Fumonisin B1 toxicity in swine: a comparative analysis of genetically engineered Bt corn and non-Bt corn by using quantitative dietary exposure assessment modeling and ecotoxicological investigations on earthworms

Thumbnail Image
Date
2014-01-01
Authors
Delgado, James
Major Professor
Advisor
Jeffrey Wolt
Committee Member
Journal Title
Journal ISSN
Volume Title
Publisher
Altmetrics
Authors
Research Projects
Organizational Units
Organizational Unit
Agronomy

The Department of Agronomy seeks to teach the study of the farm-field, its crops, and its science and management. It originally consisted of three sub-departments to do this: Soils, Farm-Crops, and Agricultural Engineering (which became its own department in 1907). Today, the department teaches crop sciences and breeding, soil sciences, meteorology, agroecology, and biotechnology.

History
The Department of Agronomy was formed in 1902. From 1917 to 1935 it was known as the Department of Farm Crops and Soils.

Dates of Existence
1902–present

Historical Names

  • Department of Farm Crops and Soils (1917–1935)

Related Units

Journal Issue
Is Version Of
Versions
Series
Department
Abstract

Fumonisin B1 (FB1) is a ubiquitous mycotoxin produced by Fusarium verticilliodes and F. proliferatum, and is a common biological contaminant of corn (Zea mays L) and other grains. Currently the acute effects from FB1 exposures are well-documented and managed in the swine industry; however, practices to limit prolonged low-dose exposures to FB1 have been less fully considered and may negatively impact production efficiency. For decades research involving Fusarium and its associated mycotoxins has focused on human, animal and plant health. As result there is limited knowledge of ecological mycotoxicology, with the least understanding pertaining to invertebrate ecotoxicological hazard potential.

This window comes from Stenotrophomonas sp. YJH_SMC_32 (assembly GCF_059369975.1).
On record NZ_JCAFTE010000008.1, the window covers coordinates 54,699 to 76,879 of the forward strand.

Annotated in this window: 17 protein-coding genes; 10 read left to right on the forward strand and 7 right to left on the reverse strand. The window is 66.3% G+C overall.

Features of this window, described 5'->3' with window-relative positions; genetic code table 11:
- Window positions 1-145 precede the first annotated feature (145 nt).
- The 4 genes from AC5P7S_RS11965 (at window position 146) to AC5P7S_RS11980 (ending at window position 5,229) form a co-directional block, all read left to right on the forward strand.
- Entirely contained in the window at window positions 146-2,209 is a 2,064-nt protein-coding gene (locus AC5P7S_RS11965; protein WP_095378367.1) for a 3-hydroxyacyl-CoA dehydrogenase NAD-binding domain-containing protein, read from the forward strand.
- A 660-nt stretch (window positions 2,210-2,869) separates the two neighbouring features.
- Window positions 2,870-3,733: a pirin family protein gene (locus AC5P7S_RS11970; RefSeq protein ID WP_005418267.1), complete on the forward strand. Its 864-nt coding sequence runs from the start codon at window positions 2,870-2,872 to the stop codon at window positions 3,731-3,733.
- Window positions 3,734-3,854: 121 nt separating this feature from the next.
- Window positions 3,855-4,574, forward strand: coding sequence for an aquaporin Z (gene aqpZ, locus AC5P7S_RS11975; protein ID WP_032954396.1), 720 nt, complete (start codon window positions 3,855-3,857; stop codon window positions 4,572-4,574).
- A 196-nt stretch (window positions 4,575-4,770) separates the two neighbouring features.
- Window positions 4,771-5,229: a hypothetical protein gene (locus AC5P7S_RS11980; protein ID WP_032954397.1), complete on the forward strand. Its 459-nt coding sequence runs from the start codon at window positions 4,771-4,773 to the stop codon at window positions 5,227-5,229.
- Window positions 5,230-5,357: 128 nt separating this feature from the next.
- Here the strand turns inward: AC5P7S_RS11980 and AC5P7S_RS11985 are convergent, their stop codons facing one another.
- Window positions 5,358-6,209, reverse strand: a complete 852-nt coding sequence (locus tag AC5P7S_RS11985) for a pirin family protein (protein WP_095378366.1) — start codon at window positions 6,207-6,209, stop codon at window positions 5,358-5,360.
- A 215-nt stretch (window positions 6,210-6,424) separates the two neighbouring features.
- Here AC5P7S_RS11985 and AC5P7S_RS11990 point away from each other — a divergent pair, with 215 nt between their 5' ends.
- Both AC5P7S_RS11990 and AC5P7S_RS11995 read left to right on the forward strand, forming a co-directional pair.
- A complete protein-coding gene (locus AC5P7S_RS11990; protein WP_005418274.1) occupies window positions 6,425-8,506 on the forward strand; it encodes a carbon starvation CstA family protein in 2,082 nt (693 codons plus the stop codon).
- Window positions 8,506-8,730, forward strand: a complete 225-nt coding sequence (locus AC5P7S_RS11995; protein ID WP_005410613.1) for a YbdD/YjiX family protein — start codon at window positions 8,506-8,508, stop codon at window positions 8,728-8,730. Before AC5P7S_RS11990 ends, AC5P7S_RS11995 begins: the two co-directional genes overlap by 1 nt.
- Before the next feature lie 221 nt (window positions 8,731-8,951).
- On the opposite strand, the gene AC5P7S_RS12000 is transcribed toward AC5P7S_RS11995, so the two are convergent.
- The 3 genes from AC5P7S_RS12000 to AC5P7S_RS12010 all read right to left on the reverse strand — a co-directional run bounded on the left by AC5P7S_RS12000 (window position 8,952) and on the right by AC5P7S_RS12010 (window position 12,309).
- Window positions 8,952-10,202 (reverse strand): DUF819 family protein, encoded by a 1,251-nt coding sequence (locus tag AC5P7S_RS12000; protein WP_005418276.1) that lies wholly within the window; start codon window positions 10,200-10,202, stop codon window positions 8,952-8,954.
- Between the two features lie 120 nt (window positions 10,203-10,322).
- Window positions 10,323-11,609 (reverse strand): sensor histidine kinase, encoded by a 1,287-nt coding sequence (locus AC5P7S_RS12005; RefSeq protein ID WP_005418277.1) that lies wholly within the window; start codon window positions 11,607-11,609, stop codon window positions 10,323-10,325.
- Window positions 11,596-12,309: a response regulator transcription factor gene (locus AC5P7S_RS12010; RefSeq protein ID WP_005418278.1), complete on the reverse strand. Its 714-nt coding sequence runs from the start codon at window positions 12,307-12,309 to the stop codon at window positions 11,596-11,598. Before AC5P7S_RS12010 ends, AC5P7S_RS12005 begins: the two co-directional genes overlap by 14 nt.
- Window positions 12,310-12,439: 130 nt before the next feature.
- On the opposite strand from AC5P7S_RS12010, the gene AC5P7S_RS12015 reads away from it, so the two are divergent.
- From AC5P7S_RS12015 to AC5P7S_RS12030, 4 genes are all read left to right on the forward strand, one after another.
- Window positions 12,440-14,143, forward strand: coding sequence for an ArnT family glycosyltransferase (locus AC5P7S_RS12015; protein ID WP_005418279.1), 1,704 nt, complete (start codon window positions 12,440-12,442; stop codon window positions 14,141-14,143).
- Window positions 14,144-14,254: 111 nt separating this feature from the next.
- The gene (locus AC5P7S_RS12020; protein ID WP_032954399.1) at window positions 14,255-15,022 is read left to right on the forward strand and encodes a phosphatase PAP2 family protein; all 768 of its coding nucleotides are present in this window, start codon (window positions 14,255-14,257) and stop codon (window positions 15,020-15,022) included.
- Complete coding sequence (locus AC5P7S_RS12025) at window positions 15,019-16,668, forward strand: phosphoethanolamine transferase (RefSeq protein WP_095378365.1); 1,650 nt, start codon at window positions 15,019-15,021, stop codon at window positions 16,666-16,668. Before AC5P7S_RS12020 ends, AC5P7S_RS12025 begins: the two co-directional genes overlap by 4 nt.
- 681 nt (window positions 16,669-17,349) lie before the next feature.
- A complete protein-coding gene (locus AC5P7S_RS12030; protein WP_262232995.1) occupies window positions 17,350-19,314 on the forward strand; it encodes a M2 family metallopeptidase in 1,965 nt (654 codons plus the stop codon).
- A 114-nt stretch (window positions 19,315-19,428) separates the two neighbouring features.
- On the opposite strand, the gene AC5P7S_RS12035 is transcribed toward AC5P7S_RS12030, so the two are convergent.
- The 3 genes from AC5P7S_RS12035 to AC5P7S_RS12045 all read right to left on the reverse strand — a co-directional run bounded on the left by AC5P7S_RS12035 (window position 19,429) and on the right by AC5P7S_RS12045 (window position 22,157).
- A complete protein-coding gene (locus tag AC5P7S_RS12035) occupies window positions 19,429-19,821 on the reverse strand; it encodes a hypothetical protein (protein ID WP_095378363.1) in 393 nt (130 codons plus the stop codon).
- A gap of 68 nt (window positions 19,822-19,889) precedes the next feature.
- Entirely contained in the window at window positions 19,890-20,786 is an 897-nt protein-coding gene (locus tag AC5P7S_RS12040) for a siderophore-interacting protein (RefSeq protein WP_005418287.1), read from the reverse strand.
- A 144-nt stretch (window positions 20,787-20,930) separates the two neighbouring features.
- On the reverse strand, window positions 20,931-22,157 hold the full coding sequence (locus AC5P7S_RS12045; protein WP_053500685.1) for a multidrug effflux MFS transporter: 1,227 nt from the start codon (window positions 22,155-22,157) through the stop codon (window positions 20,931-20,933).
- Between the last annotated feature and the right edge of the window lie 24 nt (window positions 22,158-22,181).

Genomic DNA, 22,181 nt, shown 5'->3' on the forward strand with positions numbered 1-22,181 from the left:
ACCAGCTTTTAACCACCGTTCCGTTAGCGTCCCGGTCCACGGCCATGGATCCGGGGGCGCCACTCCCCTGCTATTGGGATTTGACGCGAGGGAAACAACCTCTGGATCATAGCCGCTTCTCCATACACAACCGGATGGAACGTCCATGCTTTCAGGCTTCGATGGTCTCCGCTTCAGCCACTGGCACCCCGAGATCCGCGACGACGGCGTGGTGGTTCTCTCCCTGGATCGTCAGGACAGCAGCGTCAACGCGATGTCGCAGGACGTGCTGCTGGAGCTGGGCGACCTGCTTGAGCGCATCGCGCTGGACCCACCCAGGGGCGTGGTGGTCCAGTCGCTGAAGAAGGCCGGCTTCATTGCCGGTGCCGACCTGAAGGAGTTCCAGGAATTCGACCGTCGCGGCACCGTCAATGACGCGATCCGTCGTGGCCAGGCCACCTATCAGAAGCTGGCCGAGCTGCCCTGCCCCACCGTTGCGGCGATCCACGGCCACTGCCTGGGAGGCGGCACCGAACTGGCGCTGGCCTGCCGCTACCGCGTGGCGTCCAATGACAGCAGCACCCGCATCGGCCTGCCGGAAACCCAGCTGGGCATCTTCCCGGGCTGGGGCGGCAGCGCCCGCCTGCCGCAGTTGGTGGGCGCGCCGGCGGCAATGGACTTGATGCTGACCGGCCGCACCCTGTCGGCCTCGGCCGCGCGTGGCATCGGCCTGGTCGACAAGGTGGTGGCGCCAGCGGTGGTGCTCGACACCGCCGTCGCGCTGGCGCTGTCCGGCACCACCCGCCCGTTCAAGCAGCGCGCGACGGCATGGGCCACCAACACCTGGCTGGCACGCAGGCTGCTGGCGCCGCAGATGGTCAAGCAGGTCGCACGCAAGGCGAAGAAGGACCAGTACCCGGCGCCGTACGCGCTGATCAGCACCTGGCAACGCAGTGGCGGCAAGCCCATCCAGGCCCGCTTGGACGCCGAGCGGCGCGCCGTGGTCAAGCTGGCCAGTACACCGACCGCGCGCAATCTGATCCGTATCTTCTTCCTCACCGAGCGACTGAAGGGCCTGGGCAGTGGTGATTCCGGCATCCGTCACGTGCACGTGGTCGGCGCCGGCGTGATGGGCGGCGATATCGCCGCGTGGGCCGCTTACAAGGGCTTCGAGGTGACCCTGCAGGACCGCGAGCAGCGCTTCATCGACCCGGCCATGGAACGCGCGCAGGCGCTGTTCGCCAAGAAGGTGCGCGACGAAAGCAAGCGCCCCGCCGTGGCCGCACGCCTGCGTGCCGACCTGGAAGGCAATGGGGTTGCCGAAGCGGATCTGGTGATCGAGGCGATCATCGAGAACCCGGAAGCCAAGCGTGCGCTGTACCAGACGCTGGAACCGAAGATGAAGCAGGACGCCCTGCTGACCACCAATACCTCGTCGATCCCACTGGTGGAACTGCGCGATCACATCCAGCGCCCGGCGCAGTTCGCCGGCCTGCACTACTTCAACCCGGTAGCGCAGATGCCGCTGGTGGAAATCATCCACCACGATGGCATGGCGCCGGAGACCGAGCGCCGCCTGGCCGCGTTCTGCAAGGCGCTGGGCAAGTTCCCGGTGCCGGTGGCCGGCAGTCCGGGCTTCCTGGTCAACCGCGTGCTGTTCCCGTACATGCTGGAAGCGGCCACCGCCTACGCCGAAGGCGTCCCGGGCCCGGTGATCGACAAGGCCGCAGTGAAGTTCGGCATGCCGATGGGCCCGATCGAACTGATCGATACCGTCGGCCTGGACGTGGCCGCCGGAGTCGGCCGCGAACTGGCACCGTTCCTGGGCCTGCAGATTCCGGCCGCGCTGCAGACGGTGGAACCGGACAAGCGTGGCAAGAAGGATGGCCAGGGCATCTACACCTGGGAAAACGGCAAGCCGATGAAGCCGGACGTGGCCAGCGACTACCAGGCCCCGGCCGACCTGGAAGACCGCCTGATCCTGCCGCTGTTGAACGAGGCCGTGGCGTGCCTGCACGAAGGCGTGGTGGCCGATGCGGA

Two separate quantitative dietary exposure assessment (QDEA) models were conducted to estimate the long-term exposure of FB1 in nursery and grower-finisher swine diets. Estimated concentrations of FB1 in swine diets were compared to associated toxicological adverse effects established from the literature. Both QDEA models used deterministic and partially stochastic parameters, which incorporated weekly dietary designs including genetically engineered Bacillus thuringiensis (Bt)-corn, conventional non-Bt corn, and distillers dried grains with solubles (DDGS). Six feeding scenarios differing in the source of corn in diets were modeled to assess variation in FB1 exposure representing a mixture of (1) Bt and non-Bt grain and DDGS (blended); (2) Bt grain and Bt DDGS; (3) non-Bt grain and non-Bt DDGS; (4) Bt and non-Bt grain; (5) Bt grain; and (6) non-Bt grain. Nursery phase QDEA long-term exposure estimates (49 d duration) were compared to chronic levels of concern (LOC) found in the literature. The initial level of concern (LOC1; 1 mg FB1/kg diet), represents the lowest observed adverse effects concentration resulting in a decrease of average daily gain in nursery swine. Concentrations of 5 mg FB1/kg diet represent the second level of concern (LOC2), where pulmonary pathological alterations and a significant dose-dependent increase in pulmonary weight may occur in nursery swine. Exposure estimates indicated LOC1 was frequently exceeded regardless of feeding scenario, however; LOC2 was not reached. Diets where the corn fraction was entirely from Bt-corn showed the lowest FB1 exposure (exceeding LOC1 in 35% of occasions), while either a blended diet or diets using non-Bt grain and DDGS sources more commonly exceeded this threshold (95% of occasions). Based on these estimates, under blended corn source feeding conditions, swine populations in nursery facilities may frequently exhibit incipient effects (i.e., LOC1) of FB1 toxicity; however, impacts on production efficiency remain uncertain.